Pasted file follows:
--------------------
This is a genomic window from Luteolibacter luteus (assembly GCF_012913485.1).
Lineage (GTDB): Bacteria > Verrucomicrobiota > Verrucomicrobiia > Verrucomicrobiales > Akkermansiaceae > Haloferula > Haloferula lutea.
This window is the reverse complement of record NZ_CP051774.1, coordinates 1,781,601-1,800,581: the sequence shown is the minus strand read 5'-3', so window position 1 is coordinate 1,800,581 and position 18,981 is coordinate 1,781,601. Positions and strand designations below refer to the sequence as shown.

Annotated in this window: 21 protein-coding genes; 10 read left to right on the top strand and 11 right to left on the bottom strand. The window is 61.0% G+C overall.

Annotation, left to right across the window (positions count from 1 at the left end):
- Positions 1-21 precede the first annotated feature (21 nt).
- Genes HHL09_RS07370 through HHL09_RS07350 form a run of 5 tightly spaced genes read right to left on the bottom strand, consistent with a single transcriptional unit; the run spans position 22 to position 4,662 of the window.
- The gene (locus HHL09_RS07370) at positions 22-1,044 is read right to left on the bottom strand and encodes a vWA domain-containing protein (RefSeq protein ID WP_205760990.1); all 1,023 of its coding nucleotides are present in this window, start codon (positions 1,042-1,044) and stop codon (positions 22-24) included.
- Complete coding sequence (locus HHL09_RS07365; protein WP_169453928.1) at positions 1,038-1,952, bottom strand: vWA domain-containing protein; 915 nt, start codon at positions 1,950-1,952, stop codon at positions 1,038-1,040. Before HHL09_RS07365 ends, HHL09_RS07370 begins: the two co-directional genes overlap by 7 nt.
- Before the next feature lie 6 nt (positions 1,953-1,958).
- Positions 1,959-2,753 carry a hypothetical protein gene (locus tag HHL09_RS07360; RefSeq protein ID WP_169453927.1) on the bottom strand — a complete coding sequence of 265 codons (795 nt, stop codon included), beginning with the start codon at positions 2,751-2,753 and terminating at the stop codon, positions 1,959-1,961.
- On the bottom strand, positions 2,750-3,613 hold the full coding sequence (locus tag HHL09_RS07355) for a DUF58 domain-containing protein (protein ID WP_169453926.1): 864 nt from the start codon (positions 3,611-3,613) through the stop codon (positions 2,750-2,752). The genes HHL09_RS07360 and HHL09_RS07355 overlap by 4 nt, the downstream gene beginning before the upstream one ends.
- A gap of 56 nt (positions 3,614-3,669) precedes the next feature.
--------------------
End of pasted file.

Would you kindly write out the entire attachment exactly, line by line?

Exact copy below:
This is a genomic window from Luteolibacter luteus (assembly GCF_012913485.1).
Lineage (GTDB): Bacteria > Verrucomicrobiota > Verrucomicrobiia > Verrucomicrobiales > Akkermansiaceae > Haloferula > Haloferula lutea.
This window is the reverse complement of record NZ_CP051774.1, coordinates 1,781,601-1,800,581: the sequence shown is the minus strand read 5'-3', so window position 1 is coordinate 1,800,581 and position 18,981 is coordinate 1,781,601. Positions and strand designations below refer to the sequence as shown.

Annotated in this window: 21 protein-coding genes; 10 read left to right on the top strand and 11 right to left on the bottom strand. The window is 61.0% G+C overall.

Annotation, left to right across the window (positions count from 1 at the left end):
- Positions 1-21 precede the first annotated feature (21 nt).
- Genes HHL09_RS07370 through HHL09_RS07350 form a run of 5 tightly spaced genes read right to left on the bottom strand, consistent with a single transcriptional unit; the run spans position 22 to position 4,662 of the window.
- The gene (locus HHL09_RS07370) at positions 22-1,044 is read right to left on the bottom strand and encodes a vWA domain-containing protein (RefSeq protein ID WP_205760990.1); all 1,023 of its coding nucleotides are present in this window, start codon (positions 1,042-1,044) and stop codon (positions 22-24) included.
- Complete coding sequence (locus HHL09_RS07365; protein WP_169453928.1) at positions 1,038-1,952, bottom strand: vWA domain-containing protein; 915 nt, start codon at positions 1,950-1,952, stop codon at positions 1,038-1,040. Before HHL09_RS07365 ends, HHL09_RS07370 begins: the two co-directional genes overlap by 7 nt.
- Before the next feature lie 6 nt (positions 1,953-1,958).
- Positions 1,959-2,753 carry a hypothetical protein gene (locus tag HHL09_RS07360; RefSeq protein ID WP_169453927.1) on the bottom strand — a complete coding sequence of 265 codons (795 nt, stop codon included), beginning with the start codon at positions 2,751-2,753 and terminating at the stop codon, positions 1,959-1,961.
- On the bottom strand, positions 2,750-3,613 hold the full coding sequence (locus tag HHL09_RS07355) for a DUF58 domain-containing protein (protein ID WP_169453926.1): 864 nt from the start codon (positions 3,611-3,613) through the stop codon (positions 2,750-2,752). The genes HHL09_RS07360 and HHL09_RS07355 overlap by 4 nt, the downstream gene beginning before the upstream one ends.
- A gap of 56 nt (positions 3,614-3,669) precedes the next feature.